BY Charles Ndubueze Akuneme,
World Unsuccessful Conspiracy To Wipe Biafrans (Part 1):
The Nigerian Civil War was also known as the Biafran War. It came up at a critical time in world history or international affairs. It was, so to speak, a victim of the Cold War that raged between the United States and the Soviet Union, or Russia. And to a great extent, it was a melting pot of wars and conflicts in renascent Africa , as it reflected or rather featured, even if infinitesimally, events, issues and attitudes that were prevalent in those dark days of Nigerian existence and political experience.
A lot was responsible for the showdown and it led to cracks in the body politic of the nation and also a pointless grounding to the amount of progress and development in the country at that time. But in terms of the war, we have to insist on an analysis of the various facets of the conflict, with especial regard to the roles played by certain super powers, in regard of their diplomatic, political and military involvement, respectively . Essentially, the super powers made a political engagement with various reasons, ranging from humanitarian assistance and support to economic interests, inter alia. First, the Soviet Union, as it was known at that time ( 1967-1970 ), engaged political, as well as military assistance to the Federal Government. It came mostly in the form of military reinforcement to Nigeria, by way of arms sales, human / personnel and logistical support, respectively. In plain terms, too, Russian pilots and aircraft were equally deployed in strategic areas to help with launching forays into the Eastern interior.
Ostensibly, the home government was keen to establish a political foothold in the country, but with a special intention to participate in or rather harness the economic potential of the country, especially in terms of the oil and gas deposits. Britain was already in touch, in her capacity as the former colonial force . And in this regard, the underlining reason for the Russian involvement or desperation seems to be chiefly opportunistic.
On the other hand, the American government accorded the Federalists unflinching support and this was strictly limited to political and diplomatic aspects. As of policy thrust, they denied both warring sides military and logistics support. But the American people gave massive emotional and moral support to Biafra , which was co-ordinated by a Congressional committee, public spirited efforts and some humanitarian organisations. The British government, for obvious reasons, gave military political and diplomatic support to Nigeria. America, operating from a neutral position, offered relief assistance to the victims of both sides, and this gesture was mostly or rather strictly channelled through the International Relief Agencies, until the election of Richard Nixon (1968_1970). From then on, the effort was co-ordinated by an official organ headed by a co-ordinator resident in Lagos. This official co-ordinator was called Professor C Clydes Ferguesson.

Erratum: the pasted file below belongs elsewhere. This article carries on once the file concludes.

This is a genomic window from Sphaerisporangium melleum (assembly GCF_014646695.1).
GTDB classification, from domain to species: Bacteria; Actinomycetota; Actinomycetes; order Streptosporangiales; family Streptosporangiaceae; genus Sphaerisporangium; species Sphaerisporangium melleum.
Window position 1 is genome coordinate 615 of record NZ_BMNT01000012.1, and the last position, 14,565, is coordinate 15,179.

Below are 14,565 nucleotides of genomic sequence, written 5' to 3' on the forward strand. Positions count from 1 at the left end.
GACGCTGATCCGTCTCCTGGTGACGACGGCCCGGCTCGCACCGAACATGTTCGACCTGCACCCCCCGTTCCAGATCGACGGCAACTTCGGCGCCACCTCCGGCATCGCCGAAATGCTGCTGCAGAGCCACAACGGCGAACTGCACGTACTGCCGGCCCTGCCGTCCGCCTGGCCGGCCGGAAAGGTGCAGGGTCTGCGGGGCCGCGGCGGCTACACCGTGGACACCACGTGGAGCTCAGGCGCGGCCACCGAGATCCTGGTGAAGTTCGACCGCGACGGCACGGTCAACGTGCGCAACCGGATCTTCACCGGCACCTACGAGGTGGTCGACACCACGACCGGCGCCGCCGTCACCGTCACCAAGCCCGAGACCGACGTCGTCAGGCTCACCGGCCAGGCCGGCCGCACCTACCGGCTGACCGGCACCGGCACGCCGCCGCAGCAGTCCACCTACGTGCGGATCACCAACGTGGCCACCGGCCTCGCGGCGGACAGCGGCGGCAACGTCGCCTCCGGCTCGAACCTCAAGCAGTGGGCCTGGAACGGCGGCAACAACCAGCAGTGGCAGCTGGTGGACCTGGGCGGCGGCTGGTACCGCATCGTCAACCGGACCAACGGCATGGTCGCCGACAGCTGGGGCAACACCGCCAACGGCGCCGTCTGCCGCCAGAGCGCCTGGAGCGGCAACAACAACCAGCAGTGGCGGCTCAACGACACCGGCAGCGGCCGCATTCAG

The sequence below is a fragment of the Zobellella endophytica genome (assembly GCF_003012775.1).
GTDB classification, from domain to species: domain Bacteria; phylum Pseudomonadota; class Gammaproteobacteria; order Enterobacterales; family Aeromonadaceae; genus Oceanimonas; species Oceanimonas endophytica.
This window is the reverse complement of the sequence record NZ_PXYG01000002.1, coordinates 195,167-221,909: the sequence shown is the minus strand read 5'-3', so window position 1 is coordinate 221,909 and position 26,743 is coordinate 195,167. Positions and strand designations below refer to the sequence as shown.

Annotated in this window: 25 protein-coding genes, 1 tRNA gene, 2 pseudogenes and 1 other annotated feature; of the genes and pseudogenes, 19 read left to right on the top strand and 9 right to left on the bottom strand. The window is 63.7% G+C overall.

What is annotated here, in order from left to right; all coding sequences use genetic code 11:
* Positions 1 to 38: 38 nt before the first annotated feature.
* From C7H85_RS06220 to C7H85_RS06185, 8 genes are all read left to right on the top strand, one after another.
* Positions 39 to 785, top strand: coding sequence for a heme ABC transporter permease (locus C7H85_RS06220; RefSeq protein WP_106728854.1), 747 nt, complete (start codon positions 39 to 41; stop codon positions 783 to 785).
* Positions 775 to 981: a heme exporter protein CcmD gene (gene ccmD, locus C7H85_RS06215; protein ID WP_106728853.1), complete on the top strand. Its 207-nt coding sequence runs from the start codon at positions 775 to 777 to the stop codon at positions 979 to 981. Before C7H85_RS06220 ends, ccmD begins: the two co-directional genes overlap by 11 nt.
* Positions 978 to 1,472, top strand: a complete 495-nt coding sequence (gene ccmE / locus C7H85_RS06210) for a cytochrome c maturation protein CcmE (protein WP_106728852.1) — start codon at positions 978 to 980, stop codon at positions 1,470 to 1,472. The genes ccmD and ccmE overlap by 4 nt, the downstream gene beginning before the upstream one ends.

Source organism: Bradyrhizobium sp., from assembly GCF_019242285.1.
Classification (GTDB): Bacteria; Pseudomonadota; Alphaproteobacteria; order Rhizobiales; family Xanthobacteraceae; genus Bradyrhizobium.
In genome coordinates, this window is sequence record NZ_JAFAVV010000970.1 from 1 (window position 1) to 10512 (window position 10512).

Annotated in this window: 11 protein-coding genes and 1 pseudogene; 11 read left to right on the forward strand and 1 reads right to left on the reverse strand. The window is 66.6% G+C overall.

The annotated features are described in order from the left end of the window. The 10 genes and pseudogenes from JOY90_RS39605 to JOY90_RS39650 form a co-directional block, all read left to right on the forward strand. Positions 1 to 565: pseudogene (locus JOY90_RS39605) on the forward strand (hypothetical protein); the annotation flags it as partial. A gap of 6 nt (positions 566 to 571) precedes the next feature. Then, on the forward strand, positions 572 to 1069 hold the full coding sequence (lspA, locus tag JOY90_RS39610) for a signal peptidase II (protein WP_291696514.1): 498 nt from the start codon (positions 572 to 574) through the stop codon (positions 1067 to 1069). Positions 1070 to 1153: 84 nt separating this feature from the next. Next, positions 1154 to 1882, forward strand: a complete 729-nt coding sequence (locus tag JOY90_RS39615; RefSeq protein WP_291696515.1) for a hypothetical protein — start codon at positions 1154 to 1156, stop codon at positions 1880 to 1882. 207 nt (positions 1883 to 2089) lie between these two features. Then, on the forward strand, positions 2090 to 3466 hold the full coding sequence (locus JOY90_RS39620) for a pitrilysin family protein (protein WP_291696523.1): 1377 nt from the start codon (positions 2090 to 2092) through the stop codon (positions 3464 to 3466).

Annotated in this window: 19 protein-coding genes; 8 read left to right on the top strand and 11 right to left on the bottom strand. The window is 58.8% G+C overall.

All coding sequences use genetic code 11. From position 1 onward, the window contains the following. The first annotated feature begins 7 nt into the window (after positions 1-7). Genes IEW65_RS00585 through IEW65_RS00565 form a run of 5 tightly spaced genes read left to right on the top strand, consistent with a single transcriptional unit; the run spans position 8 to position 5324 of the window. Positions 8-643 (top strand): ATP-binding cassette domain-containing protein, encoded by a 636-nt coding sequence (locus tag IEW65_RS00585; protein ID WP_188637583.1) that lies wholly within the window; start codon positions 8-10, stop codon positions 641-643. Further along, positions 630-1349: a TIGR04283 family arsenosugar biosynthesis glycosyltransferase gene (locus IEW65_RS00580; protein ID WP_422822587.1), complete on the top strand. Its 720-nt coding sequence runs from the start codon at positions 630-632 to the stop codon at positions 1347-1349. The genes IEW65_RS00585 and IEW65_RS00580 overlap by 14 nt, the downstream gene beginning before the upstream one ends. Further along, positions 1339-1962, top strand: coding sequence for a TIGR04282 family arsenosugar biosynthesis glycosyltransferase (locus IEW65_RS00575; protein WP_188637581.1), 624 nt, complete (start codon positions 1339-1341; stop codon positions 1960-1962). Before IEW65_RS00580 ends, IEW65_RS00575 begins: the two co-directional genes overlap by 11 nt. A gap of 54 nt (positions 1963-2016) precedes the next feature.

Suffice it to say that the said official thrust stood in favour of a quick end to or cessation of hostilities, an extension of the various humanitarian assistance and support ventures to the said victims and also a non military or aggressive intervention. There was a long term insistence on only political and diplomatic support cum involvement. This was in view of the long term and continued existence/unity of the country, under the aegis of the Federal Government.
At first, the American government was keen to respect the idea of a united country of Nigeria as a British heritage, or rather a part of its own sphere of influence, as it were, in Africa and according to the Berlin Conference Charter (concerning the scramble for, as well as partitioning of Africa).To this end, America pledged to allign with its policy initiatives, regardless of content. But continued Russian partisan support for the Federal Government, especially in regard of its constant arms supplies to Nigeria, infuriated the United States greatly. This wide condemnation of arms sales by a fellow super power was viewed by America as a hidden intent or interest in the economic resources of the West African country. In a diplomatic, as well as political twist, however, the military junta in Lagos roundly condemned the posture of the United States,which appeared to it like a tacit support for the Biafran cause .